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John D’Ambrosia on the Supercomputing Connection

In this special feature from Scientific Computing World, John D’Ambrosia from the Ethernet Alliance evaluates the influence of interconnects on the TOP500 list of supercomputers.

imgres-2In 1993 when the Top500 list premiered, the maximum noted performance was listed at 59.7 GigaFlops for the CM-5/1024 System at Los Alamos National Laboratory in the United States. The latest Top500 list, released in June of this year, indicated that the ‘top dog’ was the Tianhe-2 (MilkyWay-2) System at the National University of Defense Technology in China, with a whopping 33,862,700 GigaFlops. This represents an increase in processing power of 567,214 times the CM-5/1024 of 1993 – impressive to say the least. And if you were to look at the time in between these two points, you would find that the number one system in each report followed a fairly predictable exponential growth curve.

However, the list is called the Top500 for a reason: the top 500 supercomputers are tracked, not just the leading system. While there is clearly a lot of notoriety with being first, to understand the impact that a given technology is having on the high-performance computing arena, it is important to consider the Top500 in its entirety. This is particularly true when considering the impact of Ethernet, and I found the June 2013 results to be fascinating.

If we were to look at the number of systems that are based on an Ethernet or InfiniBand interconnects, we would see that these two technologies comprise 84 per cent, or 420, of the top 500 machines. The share between the two is very close with Ethernet, based on Gigabit Ethernet and 10 Gigabit Ethernet, making up 43 per cent, and InfiniBand making up 41 per cent. Further insight can be gained by looking at those entries making their debut in the Top500 list. While InfiniBand had an impressive 52 new entries in 2013 that made up 10 per cent of the total number of supercomputers, Ethernet-based supercomputers comprised a total of 121 new systems, or 24 per cent, in the 2013 Top500 list, with 75 of those new systems based on Gigabit Ethernet and 46 based on 10 Gigabit Ethernet.

This is still fairly macro in perspective, however, and does not necessarily help provide sufficient insight into the role that Ethernet is playing in the high-performance computing market. The Top500 list provides further detail that proves useful; in particular the ‘segment’ classification of the supercomputer.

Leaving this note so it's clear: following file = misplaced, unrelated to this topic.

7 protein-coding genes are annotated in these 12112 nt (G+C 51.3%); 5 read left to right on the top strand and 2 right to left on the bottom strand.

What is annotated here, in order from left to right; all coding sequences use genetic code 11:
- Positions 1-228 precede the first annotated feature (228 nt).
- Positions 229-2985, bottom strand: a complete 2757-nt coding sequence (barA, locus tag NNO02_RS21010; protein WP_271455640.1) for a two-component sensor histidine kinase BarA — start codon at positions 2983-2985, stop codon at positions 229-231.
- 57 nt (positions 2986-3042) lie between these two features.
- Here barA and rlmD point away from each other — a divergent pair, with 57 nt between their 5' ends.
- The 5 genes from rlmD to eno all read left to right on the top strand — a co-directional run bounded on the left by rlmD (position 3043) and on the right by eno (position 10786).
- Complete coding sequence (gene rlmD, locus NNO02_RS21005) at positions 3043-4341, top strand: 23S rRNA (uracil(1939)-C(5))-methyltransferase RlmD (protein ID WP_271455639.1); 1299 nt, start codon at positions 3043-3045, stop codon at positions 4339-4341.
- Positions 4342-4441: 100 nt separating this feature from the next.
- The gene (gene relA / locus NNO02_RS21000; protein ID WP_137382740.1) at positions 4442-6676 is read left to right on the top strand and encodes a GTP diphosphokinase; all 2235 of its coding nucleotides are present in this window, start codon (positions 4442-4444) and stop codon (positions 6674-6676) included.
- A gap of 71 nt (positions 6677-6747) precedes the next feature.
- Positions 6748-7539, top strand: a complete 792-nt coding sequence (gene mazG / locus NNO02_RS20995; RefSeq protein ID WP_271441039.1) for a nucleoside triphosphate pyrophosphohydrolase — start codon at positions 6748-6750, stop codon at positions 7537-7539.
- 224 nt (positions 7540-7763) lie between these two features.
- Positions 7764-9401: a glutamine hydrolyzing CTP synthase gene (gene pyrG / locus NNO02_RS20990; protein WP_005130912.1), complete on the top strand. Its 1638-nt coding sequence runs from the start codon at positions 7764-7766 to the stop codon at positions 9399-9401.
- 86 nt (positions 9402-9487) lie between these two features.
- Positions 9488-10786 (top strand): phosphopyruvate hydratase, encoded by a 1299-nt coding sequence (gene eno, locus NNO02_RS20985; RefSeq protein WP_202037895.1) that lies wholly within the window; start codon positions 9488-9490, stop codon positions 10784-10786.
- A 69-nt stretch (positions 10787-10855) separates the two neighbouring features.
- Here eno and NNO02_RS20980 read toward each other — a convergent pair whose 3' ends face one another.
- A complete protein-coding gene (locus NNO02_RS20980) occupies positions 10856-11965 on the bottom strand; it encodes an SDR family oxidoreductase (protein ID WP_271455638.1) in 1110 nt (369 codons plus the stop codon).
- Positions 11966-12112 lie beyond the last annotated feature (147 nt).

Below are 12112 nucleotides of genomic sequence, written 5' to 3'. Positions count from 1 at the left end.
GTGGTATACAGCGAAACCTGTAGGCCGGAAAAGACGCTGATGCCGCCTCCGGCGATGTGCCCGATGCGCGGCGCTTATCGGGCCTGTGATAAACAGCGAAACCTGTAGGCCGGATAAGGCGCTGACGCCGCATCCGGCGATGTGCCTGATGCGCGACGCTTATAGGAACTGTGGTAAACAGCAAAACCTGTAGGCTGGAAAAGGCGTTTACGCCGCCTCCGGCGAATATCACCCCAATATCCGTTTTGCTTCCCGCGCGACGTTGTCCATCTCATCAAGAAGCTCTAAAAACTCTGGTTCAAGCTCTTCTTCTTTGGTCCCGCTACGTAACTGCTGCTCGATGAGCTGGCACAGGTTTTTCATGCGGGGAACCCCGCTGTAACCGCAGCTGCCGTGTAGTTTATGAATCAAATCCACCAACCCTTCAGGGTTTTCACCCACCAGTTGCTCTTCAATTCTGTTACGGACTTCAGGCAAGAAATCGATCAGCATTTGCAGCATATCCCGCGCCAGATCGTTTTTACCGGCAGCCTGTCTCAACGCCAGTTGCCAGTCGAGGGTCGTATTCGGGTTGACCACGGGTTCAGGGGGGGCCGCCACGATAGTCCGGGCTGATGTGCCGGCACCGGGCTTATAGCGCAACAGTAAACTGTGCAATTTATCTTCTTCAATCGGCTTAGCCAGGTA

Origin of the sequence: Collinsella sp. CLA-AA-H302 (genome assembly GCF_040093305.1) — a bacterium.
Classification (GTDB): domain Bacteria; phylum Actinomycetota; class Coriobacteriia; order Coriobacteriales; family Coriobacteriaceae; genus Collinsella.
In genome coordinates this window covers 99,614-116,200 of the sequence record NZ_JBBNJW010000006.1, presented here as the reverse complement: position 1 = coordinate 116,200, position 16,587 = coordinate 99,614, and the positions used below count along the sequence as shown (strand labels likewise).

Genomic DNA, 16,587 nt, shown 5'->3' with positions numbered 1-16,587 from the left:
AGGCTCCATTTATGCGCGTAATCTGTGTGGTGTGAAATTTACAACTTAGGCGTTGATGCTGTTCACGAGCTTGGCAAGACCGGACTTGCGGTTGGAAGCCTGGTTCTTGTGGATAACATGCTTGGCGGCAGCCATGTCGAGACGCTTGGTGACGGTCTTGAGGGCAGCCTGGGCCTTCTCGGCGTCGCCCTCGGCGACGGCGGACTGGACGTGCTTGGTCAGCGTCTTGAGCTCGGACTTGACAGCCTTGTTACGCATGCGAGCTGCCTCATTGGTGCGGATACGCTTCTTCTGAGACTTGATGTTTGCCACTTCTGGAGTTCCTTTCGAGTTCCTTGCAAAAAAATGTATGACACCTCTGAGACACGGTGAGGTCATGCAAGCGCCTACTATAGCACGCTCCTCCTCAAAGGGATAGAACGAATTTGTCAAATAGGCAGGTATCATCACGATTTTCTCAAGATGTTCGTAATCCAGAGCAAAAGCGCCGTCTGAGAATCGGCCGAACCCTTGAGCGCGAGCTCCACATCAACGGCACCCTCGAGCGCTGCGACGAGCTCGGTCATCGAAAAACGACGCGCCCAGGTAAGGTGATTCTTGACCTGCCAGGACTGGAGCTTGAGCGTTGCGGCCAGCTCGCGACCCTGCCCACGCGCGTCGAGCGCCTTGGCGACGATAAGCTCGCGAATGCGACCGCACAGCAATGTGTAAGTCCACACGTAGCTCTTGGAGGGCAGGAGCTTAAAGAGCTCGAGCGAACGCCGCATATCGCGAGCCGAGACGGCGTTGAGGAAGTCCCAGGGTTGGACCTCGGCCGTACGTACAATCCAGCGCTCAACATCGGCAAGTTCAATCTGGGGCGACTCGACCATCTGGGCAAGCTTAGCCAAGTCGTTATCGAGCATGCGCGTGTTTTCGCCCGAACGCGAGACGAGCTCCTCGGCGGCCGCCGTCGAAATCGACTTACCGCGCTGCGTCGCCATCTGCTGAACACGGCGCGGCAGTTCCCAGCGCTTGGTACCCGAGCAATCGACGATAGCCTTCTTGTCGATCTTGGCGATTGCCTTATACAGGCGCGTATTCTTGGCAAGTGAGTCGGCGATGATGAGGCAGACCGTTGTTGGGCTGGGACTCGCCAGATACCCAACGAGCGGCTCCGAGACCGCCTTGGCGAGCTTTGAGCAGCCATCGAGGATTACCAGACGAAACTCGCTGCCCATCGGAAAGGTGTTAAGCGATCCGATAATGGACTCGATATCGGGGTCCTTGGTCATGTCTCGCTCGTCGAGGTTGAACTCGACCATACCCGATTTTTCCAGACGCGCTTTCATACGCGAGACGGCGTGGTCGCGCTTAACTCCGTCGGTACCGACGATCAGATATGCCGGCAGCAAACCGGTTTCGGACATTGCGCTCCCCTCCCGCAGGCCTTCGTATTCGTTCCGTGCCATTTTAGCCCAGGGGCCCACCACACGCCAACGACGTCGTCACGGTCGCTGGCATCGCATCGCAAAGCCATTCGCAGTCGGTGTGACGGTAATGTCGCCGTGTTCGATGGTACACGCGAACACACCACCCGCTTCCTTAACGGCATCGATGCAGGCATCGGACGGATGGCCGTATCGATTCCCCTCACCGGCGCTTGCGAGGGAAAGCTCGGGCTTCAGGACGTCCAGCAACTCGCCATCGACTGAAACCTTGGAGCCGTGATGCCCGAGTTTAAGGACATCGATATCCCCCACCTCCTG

The industry segment makes up 54 per cent of the total list, with Ethernet accounting for 78 per cent of the total entries. Combining academic with research yields 40 per cent, and InfiniBand-based solutions dominate these two segments with 70 per cent and 63 per cent respectively, as well as 21 per cent in the industry segment. It is very interesting that these two groupings, which comprise 94 per cent of the Top500, have such diversity. The research and academic segments, which are the basis of 26 of the top 30 positions, lean towards proprietary or InfiniBand interconnects, while the industry segment, which makes up 54 per cent of the Top 500, leans towards Ethernet.

Given the commoditization of Gigabit Ethernet, it is interesting to note the large number of supercomputers based on a Gigabit Ethernet interconnect that are still on the Top500 list. Furthermore, with 10 Gigabit Ethernet-based systems only showing up on the list since 2011, and 61 per cent of those showing up in the June 2013 listing, Ethernet’s future in the industry segment of high-performance computing seems promising.

As noted earlier, the performance of the top system for each list follows a predictable exponential growth curve. In the near future supercomputers capable of more than 100,000,000 GigaFlops will be a reality. Ethernet’s success is tied to its recognition of its need to evolve in order to address market demands. Currently, only Gigabit Ethernet and 10 Gigabit Ethernet -based supercomputers are showing up on the Top500. With the standardisation of 40 Gigabit Ethernet and 100 Gigabit Ethernet completed in June of 2010, and 400 Gigabit Ethernet currently being explored, Ethernet will continue to be a viable technology for supercomputing far into the future.

This story appears here as part of a cross-publishing agreement with Scientific Computing World.

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